Last week, the US Patent and Trademark Office conferred upon Apple the Excalibur of intellectual property: The GUI patent that covers the general operation of today’s smartphone and tablet universe.  Officially, it is patent 8,223,134 and you can read all about it here, or in excruciating legalese here.  Bottom line, it covers the disappearing scroll bar.  Swipe to unlock.  Camera.  Phone.  Keyboard.  Essentially everything “touch” about the current smart-phone interface.

Think about it for a second.  This award means every Android tablet and smartphone – every single one – could be interpreted, as in violation of Apple’s broad-reaching interface patents.

That’s a big deal.

The lawyers will have a bunch of fun hemming and hawing over the legal implications of the award, the subtlety of the language, and litigation strategies.  Pundits will bemoan the rise of the “patent hoarders” and the chilling effect they may have on innovation.  The particularly frothy among them will suggest the patent itself has outlived its usefulness as a catalyst for invention, and that China’s lax IP laws are the answer to rekindle disruptive innovation.

Bleh.

I’m more interested in what the average consumer might make of this.  Because the winner of the opinion battle is the real winner here, no matter what happens in court or in Congress.

And to answer the public opinion question, we can use a useful communication theory tool.  It’s called the Elaboration Likelihood Model (ELM) and its power is in its simplicity.  In one sentence, ELM reminds us people mentally process information differently depending on how engaged they are with the topic at hand.  In other words, you might consider the purchase of a Snicker’s bar differently than you consider the purchase of your next car (at least, one would hope).  It seems simple, and obvious, but how often have you seen communicators get it wrong?  I’m thinking of 30-second spots summarizing reverse mortgages or full page ads touting Dr. Pepper’s 23 flavors.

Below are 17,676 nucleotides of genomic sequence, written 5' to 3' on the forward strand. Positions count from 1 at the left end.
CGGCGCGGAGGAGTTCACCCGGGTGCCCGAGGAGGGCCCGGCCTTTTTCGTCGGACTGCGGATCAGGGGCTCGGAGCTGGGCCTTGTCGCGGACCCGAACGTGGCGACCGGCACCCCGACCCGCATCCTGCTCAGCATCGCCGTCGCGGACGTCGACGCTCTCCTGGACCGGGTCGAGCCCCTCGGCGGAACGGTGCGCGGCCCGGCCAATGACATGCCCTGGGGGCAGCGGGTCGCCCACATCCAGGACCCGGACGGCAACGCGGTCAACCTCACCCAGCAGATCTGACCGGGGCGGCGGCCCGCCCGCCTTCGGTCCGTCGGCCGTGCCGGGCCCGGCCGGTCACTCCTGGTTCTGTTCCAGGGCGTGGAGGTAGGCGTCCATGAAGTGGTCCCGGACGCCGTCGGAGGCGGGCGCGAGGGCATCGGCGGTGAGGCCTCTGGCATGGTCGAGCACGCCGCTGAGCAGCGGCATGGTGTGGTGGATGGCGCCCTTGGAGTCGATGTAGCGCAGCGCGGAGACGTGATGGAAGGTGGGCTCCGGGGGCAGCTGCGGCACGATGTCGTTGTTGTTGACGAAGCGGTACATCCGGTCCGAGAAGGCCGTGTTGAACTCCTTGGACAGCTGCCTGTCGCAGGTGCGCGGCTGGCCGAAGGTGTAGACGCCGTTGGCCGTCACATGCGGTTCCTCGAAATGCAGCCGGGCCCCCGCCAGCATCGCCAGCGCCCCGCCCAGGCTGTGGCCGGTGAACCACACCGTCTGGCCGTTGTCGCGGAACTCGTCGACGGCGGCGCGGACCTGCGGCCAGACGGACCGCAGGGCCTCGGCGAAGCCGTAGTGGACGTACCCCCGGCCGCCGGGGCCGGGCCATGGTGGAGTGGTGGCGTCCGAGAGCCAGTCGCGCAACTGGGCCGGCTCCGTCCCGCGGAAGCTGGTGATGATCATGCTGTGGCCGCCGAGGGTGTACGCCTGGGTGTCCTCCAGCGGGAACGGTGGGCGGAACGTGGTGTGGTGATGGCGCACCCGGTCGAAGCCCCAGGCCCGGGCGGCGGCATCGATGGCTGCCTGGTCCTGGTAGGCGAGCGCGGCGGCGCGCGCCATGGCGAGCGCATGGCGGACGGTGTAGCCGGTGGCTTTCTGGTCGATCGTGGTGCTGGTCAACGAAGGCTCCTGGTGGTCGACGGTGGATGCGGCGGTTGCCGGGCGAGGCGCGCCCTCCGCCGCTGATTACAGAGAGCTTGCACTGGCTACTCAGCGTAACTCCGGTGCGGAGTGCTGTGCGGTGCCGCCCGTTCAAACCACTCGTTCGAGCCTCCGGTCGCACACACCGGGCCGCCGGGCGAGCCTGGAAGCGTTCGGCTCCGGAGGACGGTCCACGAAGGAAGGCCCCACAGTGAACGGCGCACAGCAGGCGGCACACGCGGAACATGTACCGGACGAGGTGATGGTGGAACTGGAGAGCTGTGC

Let’s see what ELM has to say about the coming battle between Google and Apple over smart-phone interface patents.

Of course, different audiences will “elaborate” (read: be more interested in) different messages at different times.  However, both companies need to carefully read general buyer opinion to deliver the right message at the right time.  If buyers are tuned out, blunt messages work best.  Even better if they can appeal to some grander purpose or ideal.  Subtlety is a mistake.  You’re either with us or against us.

Contrast that with a highly engaged buying public.  If you don’t think this could happen, just consider what happened to the engagement level of the buying public in the recent Viacom/DirecTV spat.  The average person actually understood network bundling and what it meant for their satellite bill.  If the Apple/Google fight moves into some sort of “cease and desist” remedy, you can bet that the average Android user will quickly get up to speed on patent law.

We shall see.

In all of these scenarios, we can see “winning strategies” for each company.  The real trick is not the message, but knowing when to use it.